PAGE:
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Gang Membership and Substance Use: Guilt as a Gendered Causal Pathway

NCJ Number
Journal of Experimental Criminology Volume: 11 Issue: 1 Dated: March 2015 Pages: 71-95
Date Published
March 2015
25 pages
This study examined whether anticipated guilt for substance use is a gendered mechanism underlying the noted enhancement effect of gang membership on illegal drug use, and it demonstrated a method for making stronger causal inferences when assessing mediation in the presence of moderation and time-varying confounding.
The study found that the onset of gang membership significantly decreased anticipated substance-use guilt among both male and female respondents. This reduction was significantly associated with increased frequency of substance use only for female respondents, however, suggesting that gender moderates the mechanism through which gang membership influences substance use. After controlling for confounding using inverse propensity weighting, study results suggest that interventions aimed at reducing substance use by current and former female gang members should focus on the normative aspects of these behaviors. Criminologists are often concerned with identifying causal pathways for antisocial and/or delinquent behavior, but confounders of the exposure, mediator, and outcome often interfere with efforts to assess mediation. Many new approaches have been proposed for strengthening causal inference for mediation effects. The study methodology estimated a series of inverse propensity weighted models to obtain unbiased estimates of mediation in the presence of confounding of the exposure (i.e., gang membership) and mediator (i.e., anticipated guilt) using three waves of data from a multi-site panel study of a law-related education program for youth (n=1,113). (Publisher abstract modified)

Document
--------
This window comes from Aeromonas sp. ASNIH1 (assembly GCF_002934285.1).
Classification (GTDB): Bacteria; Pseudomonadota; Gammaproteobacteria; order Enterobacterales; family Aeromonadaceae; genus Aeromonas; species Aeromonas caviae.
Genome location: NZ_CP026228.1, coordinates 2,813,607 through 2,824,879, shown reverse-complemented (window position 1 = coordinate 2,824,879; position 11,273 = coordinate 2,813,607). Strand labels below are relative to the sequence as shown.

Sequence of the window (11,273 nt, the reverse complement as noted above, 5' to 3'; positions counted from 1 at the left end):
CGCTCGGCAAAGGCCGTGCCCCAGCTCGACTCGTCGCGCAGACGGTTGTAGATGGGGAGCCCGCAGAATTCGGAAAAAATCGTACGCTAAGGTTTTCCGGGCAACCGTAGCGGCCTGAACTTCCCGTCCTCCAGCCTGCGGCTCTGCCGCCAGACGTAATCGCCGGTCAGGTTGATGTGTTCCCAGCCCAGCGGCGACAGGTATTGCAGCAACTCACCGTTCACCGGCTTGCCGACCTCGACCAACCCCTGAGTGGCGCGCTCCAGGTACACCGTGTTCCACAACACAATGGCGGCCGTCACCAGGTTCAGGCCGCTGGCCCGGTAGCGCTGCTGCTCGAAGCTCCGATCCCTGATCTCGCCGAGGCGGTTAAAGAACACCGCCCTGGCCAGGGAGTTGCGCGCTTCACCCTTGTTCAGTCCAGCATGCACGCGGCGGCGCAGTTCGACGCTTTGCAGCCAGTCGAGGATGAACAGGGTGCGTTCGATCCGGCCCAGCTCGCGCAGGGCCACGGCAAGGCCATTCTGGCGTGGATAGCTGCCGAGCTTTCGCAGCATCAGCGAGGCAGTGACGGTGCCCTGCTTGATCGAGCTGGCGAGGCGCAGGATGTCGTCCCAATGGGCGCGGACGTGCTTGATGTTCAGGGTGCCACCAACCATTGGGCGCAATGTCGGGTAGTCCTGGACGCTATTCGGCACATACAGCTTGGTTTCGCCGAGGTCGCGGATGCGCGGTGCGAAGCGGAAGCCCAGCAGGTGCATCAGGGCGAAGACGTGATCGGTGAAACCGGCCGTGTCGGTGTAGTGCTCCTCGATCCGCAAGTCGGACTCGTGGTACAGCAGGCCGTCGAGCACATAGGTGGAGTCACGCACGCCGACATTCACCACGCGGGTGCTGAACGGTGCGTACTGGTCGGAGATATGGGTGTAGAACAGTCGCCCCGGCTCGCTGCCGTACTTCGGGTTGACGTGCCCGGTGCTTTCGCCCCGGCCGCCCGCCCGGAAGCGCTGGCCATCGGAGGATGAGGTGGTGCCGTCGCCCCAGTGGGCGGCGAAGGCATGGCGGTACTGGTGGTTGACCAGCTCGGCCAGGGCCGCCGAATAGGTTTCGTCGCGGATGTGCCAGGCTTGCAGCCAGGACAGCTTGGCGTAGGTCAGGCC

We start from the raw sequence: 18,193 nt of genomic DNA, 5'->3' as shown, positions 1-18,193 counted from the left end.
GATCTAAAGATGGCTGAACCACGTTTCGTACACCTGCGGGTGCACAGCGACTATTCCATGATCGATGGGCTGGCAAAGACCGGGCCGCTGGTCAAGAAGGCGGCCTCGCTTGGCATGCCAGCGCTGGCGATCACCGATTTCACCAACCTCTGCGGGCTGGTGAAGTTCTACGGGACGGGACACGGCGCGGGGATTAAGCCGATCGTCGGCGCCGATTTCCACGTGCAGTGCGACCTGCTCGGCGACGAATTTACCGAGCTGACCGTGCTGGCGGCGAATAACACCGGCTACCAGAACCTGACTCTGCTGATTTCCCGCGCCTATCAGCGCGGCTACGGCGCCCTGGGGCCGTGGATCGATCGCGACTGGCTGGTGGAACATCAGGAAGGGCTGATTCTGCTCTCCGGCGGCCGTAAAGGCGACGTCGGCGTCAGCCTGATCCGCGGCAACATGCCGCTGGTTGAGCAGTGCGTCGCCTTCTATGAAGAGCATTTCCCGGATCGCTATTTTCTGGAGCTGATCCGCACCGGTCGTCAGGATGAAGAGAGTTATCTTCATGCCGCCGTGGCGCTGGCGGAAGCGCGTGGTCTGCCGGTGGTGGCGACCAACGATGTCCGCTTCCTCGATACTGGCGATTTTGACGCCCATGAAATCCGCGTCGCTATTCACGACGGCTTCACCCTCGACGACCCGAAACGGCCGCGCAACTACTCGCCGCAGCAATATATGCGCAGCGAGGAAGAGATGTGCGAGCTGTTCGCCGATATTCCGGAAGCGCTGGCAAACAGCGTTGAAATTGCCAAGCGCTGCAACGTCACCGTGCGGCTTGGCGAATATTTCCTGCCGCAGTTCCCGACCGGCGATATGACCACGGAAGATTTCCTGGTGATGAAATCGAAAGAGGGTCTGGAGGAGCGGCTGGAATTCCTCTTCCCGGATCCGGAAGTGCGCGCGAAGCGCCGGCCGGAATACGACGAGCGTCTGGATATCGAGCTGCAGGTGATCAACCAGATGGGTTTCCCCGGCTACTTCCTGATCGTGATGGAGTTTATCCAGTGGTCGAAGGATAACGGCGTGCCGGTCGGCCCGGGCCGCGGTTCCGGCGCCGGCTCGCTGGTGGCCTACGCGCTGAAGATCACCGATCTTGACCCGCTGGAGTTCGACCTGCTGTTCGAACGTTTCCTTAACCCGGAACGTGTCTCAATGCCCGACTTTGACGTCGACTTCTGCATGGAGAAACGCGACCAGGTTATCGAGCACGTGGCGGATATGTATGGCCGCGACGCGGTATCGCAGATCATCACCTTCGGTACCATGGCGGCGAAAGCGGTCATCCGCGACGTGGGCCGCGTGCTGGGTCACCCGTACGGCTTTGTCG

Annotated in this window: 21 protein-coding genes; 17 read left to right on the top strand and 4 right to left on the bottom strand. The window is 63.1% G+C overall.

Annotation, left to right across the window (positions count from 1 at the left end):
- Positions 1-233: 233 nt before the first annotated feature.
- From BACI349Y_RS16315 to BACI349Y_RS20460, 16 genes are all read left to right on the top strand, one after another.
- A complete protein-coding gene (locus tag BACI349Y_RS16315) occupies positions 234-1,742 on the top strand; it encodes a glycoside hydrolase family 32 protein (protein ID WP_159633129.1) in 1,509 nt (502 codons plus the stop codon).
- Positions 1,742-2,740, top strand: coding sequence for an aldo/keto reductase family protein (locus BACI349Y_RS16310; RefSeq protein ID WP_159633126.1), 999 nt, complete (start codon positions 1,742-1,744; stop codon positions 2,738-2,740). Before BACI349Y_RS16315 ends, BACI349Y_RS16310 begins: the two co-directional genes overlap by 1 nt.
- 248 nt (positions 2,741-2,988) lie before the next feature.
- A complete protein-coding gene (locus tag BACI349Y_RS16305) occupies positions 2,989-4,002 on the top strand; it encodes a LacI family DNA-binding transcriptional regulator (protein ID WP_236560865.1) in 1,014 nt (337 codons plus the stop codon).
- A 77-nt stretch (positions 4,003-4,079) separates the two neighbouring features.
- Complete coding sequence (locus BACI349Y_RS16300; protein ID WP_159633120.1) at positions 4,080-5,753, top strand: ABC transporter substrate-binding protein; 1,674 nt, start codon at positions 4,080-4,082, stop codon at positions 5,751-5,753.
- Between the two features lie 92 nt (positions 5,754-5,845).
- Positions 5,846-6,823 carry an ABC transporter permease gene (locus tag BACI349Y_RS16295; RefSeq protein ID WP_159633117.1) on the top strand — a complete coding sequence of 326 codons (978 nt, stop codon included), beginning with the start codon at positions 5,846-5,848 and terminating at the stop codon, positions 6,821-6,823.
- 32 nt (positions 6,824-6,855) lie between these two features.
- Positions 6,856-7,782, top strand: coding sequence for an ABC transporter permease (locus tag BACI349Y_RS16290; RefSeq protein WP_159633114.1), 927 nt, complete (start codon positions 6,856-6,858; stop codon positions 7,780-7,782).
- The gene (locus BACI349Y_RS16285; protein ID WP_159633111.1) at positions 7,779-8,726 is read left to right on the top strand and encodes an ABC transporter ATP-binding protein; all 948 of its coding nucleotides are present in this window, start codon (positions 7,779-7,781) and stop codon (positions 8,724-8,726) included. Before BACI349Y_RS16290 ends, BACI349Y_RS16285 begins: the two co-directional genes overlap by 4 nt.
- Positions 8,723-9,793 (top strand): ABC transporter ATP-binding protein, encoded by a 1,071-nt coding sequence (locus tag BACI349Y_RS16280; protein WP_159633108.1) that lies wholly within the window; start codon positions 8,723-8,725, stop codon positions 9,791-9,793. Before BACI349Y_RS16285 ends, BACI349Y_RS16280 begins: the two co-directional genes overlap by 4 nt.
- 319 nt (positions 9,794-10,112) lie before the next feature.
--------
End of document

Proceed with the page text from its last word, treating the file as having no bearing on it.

Date Published: March 1, 2015